WEFOUNDWilliam Morris: The Critical Heritage (The Critical Heritage Series)


William Morris started designing wallpapers in the early 1860’s, at a period when most wallpapers were generally formal in design, in a repeating pattern.

Though naturally-inspired patterns have always been found in fabric and wallpaper design, William Morris introduced a new version of naturalistic patterns to wallpaper and fabric. Some of Morris’ designs were inspired – or copied – from historic designs he found in the Victoria and Albert Museum. But mostly, Morris designed from nature, using as a basis the plants and flowers found in his own gardens or in the woods and fields close to his homes.

The individual wallpaper names speak to these naturalistic designs: Pink & Rose; Marigold; Rose; Wild Tulip; Daisy; Fruit; Michaelmas Daisy ; and others. Other designs were named after nearby rivers: the Wandle; Medway, Evenlode and Cray – all with meandering, diagonal designs.

W as William Morris an anarchist? You might hardly think so looking at his chintzes and his willow-pattern wallpapers. But you only have to turn to News from Nowhere , his extraordinary utopian novel, to see how thoroughgoing an anarchist he was.

Morris's originality as visionary thinker lies in the case he makes for the centrality of art. He argued with ferocity that art was not a matter of pictures on the wall, not merely a plutocratic hobby. In his Nowhere, art is in the detail of everyday life, in the design of household goods, conservation of the countryside, thoughtful planning of towns, proper upkeep of roads. In this new post-revolutionary England, art is so omnipresent there is no need to define it. "What business have we with art at all unless all can share it?" By the 1880s – his violent years of involvement with socialist politics – Morris was prepared to die for the cause of democracy in art.

What drove him into revolutionary activism was his anger and shame at the injustices within society. He burned with guilt at the fact that his "good fortune only" allowed him to live in beautiful surroundings and to pursue the work he adored. He fulminated that real art could not exist while people were divided into "cultivated and uncultivated classes". Often perilous experimental social mixes were a feature of the Morris-inspired arts and crafts communities as they developed in the late 19th and early 20th centuries, the Cotswolds being the favoured destination. Morris had invented a new species in society, the gentleman – and lady – artisan.

William Morris started designing wallpapers in the early 1860’s, at a period when most wallpapers were generally formal in design, in a repeating pattern.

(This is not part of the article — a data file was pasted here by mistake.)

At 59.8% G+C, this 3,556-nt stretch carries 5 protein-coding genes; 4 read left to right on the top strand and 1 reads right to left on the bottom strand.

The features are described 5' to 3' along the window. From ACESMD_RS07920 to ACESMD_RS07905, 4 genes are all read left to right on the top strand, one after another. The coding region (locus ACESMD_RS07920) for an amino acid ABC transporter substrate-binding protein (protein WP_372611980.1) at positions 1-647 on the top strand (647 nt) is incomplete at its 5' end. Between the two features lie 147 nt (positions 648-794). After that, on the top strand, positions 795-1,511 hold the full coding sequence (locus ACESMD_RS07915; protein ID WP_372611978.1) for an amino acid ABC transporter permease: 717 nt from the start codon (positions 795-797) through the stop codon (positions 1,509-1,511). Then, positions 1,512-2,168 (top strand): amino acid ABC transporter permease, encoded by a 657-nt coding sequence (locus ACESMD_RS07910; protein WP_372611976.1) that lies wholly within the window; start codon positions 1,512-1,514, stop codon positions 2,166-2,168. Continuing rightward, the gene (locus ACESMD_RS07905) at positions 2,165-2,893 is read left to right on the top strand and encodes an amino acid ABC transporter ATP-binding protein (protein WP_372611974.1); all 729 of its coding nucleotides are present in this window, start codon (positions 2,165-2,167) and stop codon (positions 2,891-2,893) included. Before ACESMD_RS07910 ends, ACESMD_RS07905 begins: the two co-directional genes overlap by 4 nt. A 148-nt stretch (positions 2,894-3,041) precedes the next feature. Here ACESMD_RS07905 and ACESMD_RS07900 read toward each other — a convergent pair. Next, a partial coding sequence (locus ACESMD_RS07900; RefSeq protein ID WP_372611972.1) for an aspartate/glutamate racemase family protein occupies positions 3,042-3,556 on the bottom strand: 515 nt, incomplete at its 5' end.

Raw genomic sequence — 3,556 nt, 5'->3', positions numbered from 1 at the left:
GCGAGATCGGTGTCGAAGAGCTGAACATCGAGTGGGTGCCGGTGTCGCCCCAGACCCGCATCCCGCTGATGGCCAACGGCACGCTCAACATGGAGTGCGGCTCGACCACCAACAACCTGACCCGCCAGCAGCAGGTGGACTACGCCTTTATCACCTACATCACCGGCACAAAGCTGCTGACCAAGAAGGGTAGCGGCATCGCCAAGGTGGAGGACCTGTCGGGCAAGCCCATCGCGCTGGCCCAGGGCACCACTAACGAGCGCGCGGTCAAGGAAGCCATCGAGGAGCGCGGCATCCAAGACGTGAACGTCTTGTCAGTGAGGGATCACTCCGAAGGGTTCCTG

Though naturally-inspired patterns have always been found in fabric and wallpaper design, William Morris introduced a new version of naturalistic patterns to wallpaper and fabric. Some of Morris’ designs were inspired – or copied – from historic designs he found in the Victoria and Albert Museum. But mostly, Morris designed from nature, using as a basis the plants and flowers found in his own gardens or in the woods and fields close to his homes.

The individual wallpaper names speak to these naturalistic designs: Pink & Rose; Marigold; Rose; Wild Tulip; Daisy; Fruit; Michaelmas Daisy ; and others. Other designs were named after nearby rivers: the Wandle; Medway, Evenlode and Cray – all with meandering, diagonal designs.

W as William Morris an anarchist? You might hardly think so looking at his chintzes and his willow-pattern wallpapers. But you only have to turn to News from Nowhere , his extraordinary utopian novel, to see how thoroughgoing an anarchist he was.

Morris's originality as visionary thinker lies in the case he makes for the centrality of art. He argued with ferocity that art was not a matter of pictures on the wall, not merely a plutocratic hobby. In his Nowhere, art is in the detail of everyday life, in the design of household goods, conservation of the countryside, thoughtful planning of towns, proper upkeep of roads. In this new post-revolutionary England, art is so omnipresent there is no need to define it. "What business have we with art at all unless all can share it?" By the 1880s – his violent years of involvement with socialist politics – Morris was prepared to die for the cause of democracy in art.

What drove him into revolutionary activism was his anger and shame at the injustices within society. He burned with guilt at the fact that his "good fortune only" allowed him to live in beautiful surroundings and to pursue the work he adored. He fulminated that real art could not exist while people were divided into "cultivated and uncultivated classes". Often perilous experimental social mixes were a feature of the Morris-inspired arts and crafts communities as they developed in the late 19th and early 20th centuries, the Cotswolds being the favoured destination. Morris had invented a new species in society, the gentleman – and lady – artisan.

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William Morris started designing wallpapers in the early 1860’s, at a period when most wallpapers were generally formal in design, in a repeating pattern.

Though naturally-inspired patterns have always been found in fabric and wallpaper design, William Morris introduced a new version of naturalistic patterns to wallpaper and fabric. Some of Morris’ designs were inspired – or copied – from historic designs he found in the Victoria and Albert Museum. But mostly, Morris designed from nature, using as a basis the plants and flowers found in his own gardens or in the woods and fields close to his homes.

The individual wallpaper names speak to these naturalistic designs: Pink & Rose; Marigold; Rose; Wild Tulip; Daisy; Fruit; Michaelmas Daisy ; and others. Other designs were named after nearby rivers: the Wandle; Medway, Evenlode and Cray – all with meandering, diagonal designs.


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